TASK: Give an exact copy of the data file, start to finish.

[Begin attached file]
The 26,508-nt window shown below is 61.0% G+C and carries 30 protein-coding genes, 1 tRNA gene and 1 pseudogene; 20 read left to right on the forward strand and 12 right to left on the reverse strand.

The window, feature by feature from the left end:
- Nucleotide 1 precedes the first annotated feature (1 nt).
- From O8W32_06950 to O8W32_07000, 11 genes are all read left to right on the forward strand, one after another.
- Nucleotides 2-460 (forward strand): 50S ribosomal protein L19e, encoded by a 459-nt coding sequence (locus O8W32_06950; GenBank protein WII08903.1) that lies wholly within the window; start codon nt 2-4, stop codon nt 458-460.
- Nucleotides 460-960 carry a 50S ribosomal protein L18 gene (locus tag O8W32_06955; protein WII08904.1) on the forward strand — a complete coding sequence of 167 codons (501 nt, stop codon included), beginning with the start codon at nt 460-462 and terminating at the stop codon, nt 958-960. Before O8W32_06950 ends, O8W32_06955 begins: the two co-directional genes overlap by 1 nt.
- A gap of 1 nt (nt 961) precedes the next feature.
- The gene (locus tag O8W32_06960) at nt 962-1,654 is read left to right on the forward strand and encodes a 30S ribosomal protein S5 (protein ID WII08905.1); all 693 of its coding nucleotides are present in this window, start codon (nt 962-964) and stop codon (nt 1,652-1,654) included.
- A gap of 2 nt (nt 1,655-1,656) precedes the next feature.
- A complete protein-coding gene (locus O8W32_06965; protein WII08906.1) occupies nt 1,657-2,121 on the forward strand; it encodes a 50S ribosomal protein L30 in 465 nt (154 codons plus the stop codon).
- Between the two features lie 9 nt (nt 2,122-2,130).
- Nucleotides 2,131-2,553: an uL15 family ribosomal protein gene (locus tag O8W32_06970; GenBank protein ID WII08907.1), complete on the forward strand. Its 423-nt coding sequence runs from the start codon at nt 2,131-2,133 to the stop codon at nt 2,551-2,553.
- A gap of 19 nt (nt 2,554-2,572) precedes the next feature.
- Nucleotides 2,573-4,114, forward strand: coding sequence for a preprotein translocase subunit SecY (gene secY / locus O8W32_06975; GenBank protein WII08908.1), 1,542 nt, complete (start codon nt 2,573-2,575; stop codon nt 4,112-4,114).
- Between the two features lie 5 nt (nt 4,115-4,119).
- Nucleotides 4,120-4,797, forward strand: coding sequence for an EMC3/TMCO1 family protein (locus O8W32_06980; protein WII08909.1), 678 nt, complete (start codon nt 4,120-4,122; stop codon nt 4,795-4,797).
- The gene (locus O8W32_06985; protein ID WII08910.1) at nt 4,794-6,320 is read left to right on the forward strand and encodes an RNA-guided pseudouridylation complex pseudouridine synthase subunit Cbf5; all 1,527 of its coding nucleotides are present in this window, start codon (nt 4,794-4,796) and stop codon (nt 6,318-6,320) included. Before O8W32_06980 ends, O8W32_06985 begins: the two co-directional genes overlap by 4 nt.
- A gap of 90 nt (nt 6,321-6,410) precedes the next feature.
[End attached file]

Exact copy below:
The 26,508-nt window shown below is 61.0% G+C and carries 30 protein-coding genes, 1 tRNA gene and 1 pseudogene; 20 read left to right on the forward strand and 12 right to left on the reverse strand.

The window, feature by feature from the left end:
- Nucleotide 1 precedes the first annotated feature (1 nt).
- From O8W32_06950 to O8W32_07000, 11 genes are all read left to right on the forward strand, one after another.
- Nucleotides 2-460 (forward strand): 50S ribosomal protein L19e, encoded by a 459-nt coding sequence (locus O8W32_06950; GenBank protein WII08903.1) that lies wholly within the window; start codon nt 2-4, stop codon nt 458-460.
- Nucleotides 460-960 carry a 50S ribosomal protein L18 gene (locus tag O8W32_06955; protein WII08904.1) on the forward strand — a complete coding sequence of 167 codons (501 nt, stop codon included), beginning with the start codon at nt 460-462 and terminating at the stop codon, nt 958-960. Before O8W32_06950 ends, O8W32_06955 begins: the two co-directional genes overlap by 1 nt.
- A gap of 1 nt (nt 961) precedes the next feature.
- The gene (locus tag O8W32_06960) at nt 962-1,654 is read left to right on the forward strand and encodes a 30S ribosomal protein S5 (protein ID WII08905.1); all 693 of its coding nucleotides are present in this window, start codon (nt 962-964) and stop codon (nt 1,652-1,654) included.
- A gap of 2 nt (nt 1,655-1,656) precedes the next feature.
- A complete protein-coding gene (locus O8W32_06965; protein WII08906.1) occupies nt 1,657-2,121 on the forward strand; it encodes a 50S ribosomal protein L30 in 465 nt (154 codons plus the stop codon).
- Between the two features lie 9 nt (nt 2,122-2,130).
- Nucleotides 2,131-2,553: an uL15 family ribosomal protein gene (locus tag O8W32_06970; GenBank protein ID WII08907.1), complete on the forward strand. Its 423-nt coding sequence runs from the start codon at nt 2,131-2,133 to the stop codon at nt 2,551-2,553.
- A gap of 19 nt (nt 2,554-2,572) precedes the next feature.
- Nucleotides 2,573-4,114, forward strand: coding sequence for a preprotein translocase subunit SecY (gene secY / locus O8W32_06975; GenBank protein WII08908.1), 1,542 nt, complete (start codon nt 2,573-2,575; stop codon nt 4,112-4,114).
- Between the two features lie 5 nt (nt 4,115-4,119).
- Nucleotides 4,120-4,797, forward strand: coding sequence for an EMC3/TMCO1 family protein (locus O8W32_06980; protein WII08909.1), 678 nt, complete (start codon nt 4,120-4,122; stop codon nt 4,795-4,797).
- The gene (locus O8W32_06985; protein ID WII08910.1) at nt 4,794-6,320 is read left to right on the forward strand and encodes an RNA-guided pseudouridylation complex pseudouridine synthase subunit Cbf5; all 1,527 of its coding nucleotides are present in this window, start codon (nt 4,794-4,796) and stop codon (nt 6,318-6,320) included. Before O8W32_06980 ends, O8W32_06985 begins: the two co-directional genes overlap by 4 nt.
- A gap of 90 nt (nt 6,321-6,410) precedes the next feature.